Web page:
What about the Nuclear Regulatory Commission? It will become more on the spot as the nuclear power industry gears up to do its self-promoted part in ending our reliance on foreign energy sources. What about those agencies with lots of words in their names that deal with transportation safety in the air, on land and over the water? ‘Cause you know, of course, that the nation’s infrastructure is screwed up beyond belief. Who’s gonna fix it for you? And are you gonna keep on selling off interstate highways and other infrastructures to private investors instead of refurbishing them?
And was creating the Department of Homeland Security really a good idea? Who’s gonna untangle that debacle? And, sheesh, who are you gonna name to run FEMA?
C’mon, Barack. ‘Fess up, John. You are fully aware that as president you determine through your constitutional appointment authority how your administration functions through the roughly 2,000 people you name to administer federal departments and agencies.
So back off those lame, endlessly repetitive stump speeches. If you continue to claim the federal government is a) inefficient, b) too large), c) too small, d) ineffective or e) all of the above, talk turkey. Name names. Tell voters precisely the credentials and qualifications you’ll be checking off on folks who apply to work in your administration.
You’ve been lucky so far. The big-time media “analysts” and “commentators” and “contributers” and “anchors” have let you off the hook. You get to divert our attention from the core of governmental chaos by talking only about gay marriage (good? bad?), Iraq (in? out?), Supreme Court appointments (no litmus test?), elitism (him, not me!), education, (more teachers now, please), crime (more police now, please), illegal immigration (it’s really bad, of course!). You get to avoid most of what really counts.
So give us the real red meat. Who’s really gonna run the government? Tell us.
And we know you’re not going to be personally sifting through a gazillion résumés to fill thousands of government posts. So who’s gonna do that?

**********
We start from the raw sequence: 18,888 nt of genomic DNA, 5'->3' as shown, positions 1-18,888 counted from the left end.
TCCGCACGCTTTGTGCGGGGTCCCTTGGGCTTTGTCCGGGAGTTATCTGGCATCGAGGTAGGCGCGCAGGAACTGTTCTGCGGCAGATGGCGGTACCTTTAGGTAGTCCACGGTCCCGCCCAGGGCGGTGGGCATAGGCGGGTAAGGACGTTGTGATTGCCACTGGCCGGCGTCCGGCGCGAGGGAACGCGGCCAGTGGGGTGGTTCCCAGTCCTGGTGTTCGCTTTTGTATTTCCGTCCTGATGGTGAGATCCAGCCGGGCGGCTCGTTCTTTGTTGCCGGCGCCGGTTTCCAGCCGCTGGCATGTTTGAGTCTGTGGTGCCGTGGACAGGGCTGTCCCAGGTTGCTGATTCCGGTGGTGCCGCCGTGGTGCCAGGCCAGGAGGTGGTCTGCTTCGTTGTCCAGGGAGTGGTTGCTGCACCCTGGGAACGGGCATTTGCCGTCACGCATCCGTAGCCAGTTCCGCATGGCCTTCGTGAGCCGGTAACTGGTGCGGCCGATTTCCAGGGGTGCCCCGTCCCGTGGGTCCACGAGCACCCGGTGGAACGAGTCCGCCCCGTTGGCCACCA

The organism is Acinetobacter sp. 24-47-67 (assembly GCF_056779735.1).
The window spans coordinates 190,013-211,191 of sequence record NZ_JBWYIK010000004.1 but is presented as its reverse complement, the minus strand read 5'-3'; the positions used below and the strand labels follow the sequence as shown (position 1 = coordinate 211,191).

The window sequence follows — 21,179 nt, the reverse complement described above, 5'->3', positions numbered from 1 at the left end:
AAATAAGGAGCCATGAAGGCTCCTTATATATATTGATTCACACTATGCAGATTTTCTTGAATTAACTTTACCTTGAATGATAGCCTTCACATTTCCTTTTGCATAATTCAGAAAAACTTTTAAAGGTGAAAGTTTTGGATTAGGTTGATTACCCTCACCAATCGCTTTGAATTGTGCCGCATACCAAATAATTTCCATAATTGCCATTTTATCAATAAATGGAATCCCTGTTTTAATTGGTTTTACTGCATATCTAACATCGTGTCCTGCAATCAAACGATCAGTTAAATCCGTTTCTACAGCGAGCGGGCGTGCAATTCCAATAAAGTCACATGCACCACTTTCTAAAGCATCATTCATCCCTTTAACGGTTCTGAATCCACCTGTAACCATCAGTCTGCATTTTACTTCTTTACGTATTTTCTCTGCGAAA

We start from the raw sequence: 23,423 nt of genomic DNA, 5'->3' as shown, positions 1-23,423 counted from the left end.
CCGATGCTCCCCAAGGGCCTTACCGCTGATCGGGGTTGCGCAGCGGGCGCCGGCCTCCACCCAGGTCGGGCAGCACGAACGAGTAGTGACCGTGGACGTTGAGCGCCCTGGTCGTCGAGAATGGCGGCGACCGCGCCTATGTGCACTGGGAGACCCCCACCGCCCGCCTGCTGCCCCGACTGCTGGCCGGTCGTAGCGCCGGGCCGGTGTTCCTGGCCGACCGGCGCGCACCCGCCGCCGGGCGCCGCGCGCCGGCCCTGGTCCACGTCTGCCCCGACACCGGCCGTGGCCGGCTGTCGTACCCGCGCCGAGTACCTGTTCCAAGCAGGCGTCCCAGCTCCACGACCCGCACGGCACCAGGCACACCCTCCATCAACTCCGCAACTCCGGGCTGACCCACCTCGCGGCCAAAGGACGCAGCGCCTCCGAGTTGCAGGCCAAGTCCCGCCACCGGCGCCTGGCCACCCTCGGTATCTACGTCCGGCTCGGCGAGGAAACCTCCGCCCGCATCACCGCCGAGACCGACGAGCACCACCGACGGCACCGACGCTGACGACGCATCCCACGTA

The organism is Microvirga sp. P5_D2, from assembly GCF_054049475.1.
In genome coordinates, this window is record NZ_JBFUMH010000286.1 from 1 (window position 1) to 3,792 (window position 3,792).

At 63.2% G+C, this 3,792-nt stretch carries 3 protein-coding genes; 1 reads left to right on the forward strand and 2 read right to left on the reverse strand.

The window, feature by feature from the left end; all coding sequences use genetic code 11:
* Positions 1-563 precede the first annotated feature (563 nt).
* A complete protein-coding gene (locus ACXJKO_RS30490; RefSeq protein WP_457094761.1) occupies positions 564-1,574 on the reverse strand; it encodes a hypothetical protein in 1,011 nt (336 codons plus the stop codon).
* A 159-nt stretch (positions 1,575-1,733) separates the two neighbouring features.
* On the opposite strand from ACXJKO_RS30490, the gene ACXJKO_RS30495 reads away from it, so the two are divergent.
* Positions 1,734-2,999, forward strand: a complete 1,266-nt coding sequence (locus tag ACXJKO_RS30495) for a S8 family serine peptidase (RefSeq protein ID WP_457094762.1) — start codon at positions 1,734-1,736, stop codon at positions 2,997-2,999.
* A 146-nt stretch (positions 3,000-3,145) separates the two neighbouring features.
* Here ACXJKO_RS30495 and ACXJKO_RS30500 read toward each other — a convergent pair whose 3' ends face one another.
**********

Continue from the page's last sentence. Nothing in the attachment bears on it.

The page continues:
Your “transition team,” of course. Why don’t you tell us now instead of after the election whom you’ll appoint to that team? The makeup of your transition team will tell us much about the qualifications you’ll be looking for in your administrative appointments.
But, of course, you won’t talk about this. Presidential candidates rarely do. And our wonderful media, far more interested in personalities, horse races and conflict (because conflict is what really sells papers and pumps up TV ratings), will harrumph, harrumph mightily and ask more stupid questions that you pretend to be offended by.
You’ve really got it easy, don’t you?
Problem is, he tells us who his cabinet will be, the media grinds on him for seeming like he’s already won the election. It’ll come off as pretentious.
That’s why I didn’t mention the cabinet. But somebody ought to demand that these guys begin talking about the backgrounds and credentials they’d expect folks to have to work in the next administration.
Remember the ideology-driven zealots in Justice? Reporters should ask Sen. Obama and Sen. McCain many, many more questions about the means with which they will shape government.